When an officer came back April 27, he noticed largemouth bass on sale for $12.99 a pound, and felony warrants were issued for Jin and another manager, Jinmiao Xia, under charges that are a rarity in Northern Virginia suburbs that are more Fresh Fields than fresh kill: unlawful sale of wildlife. The charges have since been reduced to misdemeanors.
Jin, 25, a Falls Church resident, said he was shocked when he learned a warrant for his arrest had been issued. He immigrated from China at age 12 and has been a manager at the Falls Church store for about four years.
He said he wasn’t the only one surprised.
“Some officer asked me what I did when I turned myself in. I told him I was arrested for selling fish,” Jin said. “The officer said, ‘You were arrested for what?’ ”
Virginia largely bans the sale of wildlife. There are exceptions for permitted activities such as stocking ponds with game fish and selling some animals — including crayfish and bullfrogs — for food. But court records say Great Wall did not have permits to sell those species.
The state defines wild animals as any creature that is not on a list of domestic animals, which include cows, chickens, guinea pigs, rats, llamas and a number of other species but not the eels and turtles sold by Great Wall.
Landers, the DGIF officer, said he could not recall another case of a grocery store being targeted in Northern Virginia, but he said it was not unheard of in the state. He said conservation officers regularly run undercover stings, going after people making illegal sales of everything from piranhas to bear gall bladders, which are used as medicine in some Asian cultures and can fetch $1,000 a piece.
“You really have to be a flagrant violator to rise to the level of us seeking charges,” Landers said.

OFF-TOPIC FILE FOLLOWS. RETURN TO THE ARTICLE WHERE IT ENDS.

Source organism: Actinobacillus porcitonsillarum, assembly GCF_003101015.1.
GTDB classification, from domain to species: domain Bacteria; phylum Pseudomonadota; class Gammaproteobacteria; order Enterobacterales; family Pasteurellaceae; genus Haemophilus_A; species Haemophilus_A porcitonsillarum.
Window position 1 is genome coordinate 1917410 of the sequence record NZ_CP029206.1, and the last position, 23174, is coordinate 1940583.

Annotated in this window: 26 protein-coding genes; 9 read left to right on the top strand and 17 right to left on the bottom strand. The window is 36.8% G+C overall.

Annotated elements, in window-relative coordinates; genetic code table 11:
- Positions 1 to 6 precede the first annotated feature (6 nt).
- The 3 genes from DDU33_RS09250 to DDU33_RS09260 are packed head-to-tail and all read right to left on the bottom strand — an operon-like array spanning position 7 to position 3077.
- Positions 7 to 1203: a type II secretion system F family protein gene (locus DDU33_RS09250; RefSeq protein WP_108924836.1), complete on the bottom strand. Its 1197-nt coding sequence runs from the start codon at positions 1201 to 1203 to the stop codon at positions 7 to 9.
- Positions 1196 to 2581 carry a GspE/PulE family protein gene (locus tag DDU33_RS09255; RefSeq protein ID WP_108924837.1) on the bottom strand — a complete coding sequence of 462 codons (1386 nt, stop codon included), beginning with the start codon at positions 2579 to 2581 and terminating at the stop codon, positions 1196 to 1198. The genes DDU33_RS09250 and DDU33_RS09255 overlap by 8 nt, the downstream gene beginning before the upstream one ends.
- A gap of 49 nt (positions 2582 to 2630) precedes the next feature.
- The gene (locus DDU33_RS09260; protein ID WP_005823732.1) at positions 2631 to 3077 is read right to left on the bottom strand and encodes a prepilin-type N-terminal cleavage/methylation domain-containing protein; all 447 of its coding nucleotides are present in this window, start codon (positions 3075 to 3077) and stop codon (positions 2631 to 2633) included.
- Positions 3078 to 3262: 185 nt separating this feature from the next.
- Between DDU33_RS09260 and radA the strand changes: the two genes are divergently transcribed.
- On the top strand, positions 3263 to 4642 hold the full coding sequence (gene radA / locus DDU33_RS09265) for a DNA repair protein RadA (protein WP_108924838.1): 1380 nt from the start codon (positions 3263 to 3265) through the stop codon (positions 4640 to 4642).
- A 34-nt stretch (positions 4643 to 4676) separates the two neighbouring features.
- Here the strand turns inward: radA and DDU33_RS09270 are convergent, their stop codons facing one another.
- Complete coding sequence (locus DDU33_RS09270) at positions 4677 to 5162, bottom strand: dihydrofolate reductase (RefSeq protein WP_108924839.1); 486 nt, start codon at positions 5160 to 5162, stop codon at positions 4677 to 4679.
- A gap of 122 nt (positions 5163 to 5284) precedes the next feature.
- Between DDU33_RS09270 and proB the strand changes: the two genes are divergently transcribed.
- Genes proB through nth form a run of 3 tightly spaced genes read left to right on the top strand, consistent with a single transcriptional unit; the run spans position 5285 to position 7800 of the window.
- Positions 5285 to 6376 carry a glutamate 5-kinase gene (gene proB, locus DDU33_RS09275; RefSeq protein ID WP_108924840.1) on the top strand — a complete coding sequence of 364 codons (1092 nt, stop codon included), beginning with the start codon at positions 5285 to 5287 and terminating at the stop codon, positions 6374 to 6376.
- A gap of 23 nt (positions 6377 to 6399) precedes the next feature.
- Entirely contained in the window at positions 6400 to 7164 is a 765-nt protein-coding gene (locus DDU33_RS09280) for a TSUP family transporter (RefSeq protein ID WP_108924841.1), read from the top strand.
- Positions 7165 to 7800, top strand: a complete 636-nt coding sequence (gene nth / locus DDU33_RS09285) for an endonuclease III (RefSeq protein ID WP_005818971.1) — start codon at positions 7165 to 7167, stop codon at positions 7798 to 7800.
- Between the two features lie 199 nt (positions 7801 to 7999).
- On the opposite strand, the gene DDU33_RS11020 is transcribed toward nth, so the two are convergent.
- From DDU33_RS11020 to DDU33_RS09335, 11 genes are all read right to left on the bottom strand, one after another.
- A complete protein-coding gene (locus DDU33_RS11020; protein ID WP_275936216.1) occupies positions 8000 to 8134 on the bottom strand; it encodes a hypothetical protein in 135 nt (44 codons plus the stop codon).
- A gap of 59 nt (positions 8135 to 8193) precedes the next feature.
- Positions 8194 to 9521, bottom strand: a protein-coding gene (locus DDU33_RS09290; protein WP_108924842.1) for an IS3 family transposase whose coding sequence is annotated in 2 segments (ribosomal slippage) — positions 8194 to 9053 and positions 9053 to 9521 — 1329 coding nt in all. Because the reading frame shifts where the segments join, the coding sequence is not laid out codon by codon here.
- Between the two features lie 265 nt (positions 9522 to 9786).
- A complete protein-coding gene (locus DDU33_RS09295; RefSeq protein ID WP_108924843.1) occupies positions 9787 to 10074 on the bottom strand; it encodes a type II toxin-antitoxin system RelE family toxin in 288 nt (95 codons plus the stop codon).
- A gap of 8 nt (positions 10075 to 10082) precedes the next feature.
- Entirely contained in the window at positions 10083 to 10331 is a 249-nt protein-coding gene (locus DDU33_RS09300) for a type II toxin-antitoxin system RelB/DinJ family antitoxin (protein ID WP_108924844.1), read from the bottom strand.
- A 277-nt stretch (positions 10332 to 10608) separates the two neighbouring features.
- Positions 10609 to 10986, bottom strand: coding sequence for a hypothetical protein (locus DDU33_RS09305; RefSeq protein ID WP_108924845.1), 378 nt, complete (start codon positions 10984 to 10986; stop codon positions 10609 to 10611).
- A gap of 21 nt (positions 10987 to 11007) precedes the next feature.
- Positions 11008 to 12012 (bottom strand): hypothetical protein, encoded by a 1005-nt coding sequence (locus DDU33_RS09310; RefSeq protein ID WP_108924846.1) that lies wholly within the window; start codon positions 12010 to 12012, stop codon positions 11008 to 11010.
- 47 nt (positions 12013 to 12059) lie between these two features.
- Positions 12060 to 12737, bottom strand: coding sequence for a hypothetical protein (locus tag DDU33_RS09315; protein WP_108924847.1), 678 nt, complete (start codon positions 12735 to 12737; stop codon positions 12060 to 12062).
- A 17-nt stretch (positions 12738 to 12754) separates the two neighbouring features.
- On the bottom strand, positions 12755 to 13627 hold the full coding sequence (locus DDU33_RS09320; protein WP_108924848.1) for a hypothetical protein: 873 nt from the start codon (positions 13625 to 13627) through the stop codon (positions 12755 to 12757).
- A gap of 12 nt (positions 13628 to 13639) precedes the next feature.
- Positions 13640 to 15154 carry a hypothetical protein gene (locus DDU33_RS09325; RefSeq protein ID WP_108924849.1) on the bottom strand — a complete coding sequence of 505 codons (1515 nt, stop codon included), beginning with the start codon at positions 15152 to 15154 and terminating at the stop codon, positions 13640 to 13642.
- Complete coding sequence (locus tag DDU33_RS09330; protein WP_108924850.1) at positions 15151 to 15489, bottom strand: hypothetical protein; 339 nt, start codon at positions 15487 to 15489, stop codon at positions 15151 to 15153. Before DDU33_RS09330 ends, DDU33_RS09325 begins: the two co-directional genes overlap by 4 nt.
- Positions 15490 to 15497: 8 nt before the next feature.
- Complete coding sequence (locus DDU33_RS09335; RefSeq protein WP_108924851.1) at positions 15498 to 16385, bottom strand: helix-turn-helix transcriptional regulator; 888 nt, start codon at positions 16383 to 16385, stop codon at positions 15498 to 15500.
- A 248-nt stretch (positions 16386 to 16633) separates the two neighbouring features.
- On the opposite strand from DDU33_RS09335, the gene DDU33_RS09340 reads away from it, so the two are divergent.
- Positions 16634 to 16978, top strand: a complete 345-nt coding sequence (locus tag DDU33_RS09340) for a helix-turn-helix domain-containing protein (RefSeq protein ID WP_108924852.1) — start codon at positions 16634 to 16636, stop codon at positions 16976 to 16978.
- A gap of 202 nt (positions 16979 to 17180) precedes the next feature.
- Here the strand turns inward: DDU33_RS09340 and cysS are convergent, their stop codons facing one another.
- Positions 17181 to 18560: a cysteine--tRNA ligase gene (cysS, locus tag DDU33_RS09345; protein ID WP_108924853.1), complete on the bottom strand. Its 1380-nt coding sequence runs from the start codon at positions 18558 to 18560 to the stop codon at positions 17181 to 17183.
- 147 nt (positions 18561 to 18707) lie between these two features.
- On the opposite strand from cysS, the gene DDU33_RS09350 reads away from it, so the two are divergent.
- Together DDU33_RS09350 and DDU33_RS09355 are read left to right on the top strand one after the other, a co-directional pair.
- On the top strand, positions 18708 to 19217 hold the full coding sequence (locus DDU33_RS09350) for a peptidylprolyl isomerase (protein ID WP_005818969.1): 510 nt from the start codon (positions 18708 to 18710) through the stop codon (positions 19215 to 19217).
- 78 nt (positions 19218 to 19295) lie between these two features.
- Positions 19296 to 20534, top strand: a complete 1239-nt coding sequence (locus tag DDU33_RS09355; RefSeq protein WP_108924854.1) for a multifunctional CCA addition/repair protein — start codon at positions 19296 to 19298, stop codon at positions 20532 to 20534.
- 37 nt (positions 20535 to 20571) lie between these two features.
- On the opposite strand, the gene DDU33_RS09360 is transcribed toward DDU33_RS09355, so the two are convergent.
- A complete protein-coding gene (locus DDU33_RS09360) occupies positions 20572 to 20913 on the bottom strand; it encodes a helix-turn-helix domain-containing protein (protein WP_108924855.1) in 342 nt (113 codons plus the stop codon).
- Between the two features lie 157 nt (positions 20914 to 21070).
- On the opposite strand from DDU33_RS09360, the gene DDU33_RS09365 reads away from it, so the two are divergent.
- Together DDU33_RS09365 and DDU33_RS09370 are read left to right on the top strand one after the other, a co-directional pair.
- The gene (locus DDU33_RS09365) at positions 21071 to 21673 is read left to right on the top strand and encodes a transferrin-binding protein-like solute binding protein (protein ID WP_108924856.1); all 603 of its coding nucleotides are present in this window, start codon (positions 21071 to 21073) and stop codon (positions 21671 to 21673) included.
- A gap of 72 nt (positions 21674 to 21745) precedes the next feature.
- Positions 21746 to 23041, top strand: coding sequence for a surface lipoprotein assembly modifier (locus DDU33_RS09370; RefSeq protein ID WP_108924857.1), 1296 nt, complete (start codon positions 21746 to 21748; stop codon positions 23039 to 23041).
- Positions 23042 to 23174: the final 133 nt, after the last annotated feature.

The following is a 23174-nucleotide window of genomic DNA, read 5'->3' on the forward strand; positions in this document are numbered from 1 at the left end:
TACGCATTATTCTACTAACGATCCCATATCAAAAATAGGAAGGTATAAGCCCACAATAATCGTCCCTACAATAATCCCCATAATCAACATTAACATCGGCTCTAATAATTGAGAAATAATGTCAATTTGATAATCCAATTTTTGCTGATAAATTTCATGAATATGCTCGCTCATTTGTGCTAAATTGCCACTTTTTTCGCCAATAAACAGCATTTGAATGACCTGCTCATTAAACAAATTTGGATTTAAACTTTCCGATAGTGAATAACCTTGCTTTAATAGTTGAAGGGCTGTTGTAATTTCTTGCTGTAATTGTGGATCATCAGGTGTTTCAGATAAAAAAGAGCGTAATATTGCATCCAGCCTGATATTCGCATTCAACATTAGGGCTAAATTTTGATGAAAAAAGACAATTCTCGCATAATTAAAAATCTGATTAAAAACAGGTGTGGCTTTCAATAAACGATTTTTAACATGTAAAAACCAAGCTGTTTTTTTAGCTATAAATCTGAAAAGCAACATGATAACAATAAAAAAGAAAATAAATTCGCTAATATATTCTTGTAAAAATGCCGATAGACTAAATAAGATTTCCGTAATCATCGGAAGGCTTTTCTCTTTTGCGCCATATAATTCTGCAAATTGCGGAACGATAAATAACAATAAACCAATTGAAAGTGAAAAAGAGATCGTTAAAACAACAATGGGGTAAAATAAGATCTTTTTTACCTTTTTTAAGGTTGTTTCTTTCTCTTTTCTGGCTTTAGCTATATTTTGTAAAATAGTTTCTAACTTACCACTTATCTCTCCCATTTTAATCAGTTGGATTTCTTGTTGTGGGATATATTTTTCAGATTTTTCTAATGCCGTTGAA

Such fights over live animal markets, which cross sensitive fault lines involving culture, animal rights and conservation, have often grown heated.
In California, animal rights activists have long pushed for limits on live market vendors who sell turtles, frogs and other animals. In 2010, a handful of Asian American lawmakers blocked such a plan before a state commission, saying the foods have long been staples of Asian diets. An animal rights activist accused the legislators of playing the “race card.”
And after a baby goat that escaped a live animal market was found on a Brooklyn street, an animal rescue group blasted the markets, which largely cater to immigrant communities whose members like to eat meat from freshly slaughtered animals.
At the hearing in Fairfax County court Friday, the store managers will seek to have the charges against them dismissed. Jin said that since the bust, his customers regularly ask him why he is not selling eels, which are considered a delicacy in some countries, and soft-shell turtles, which are often served to women in China after they give birth and are believed to restore strength.
“They are really disappointed,” Jin said.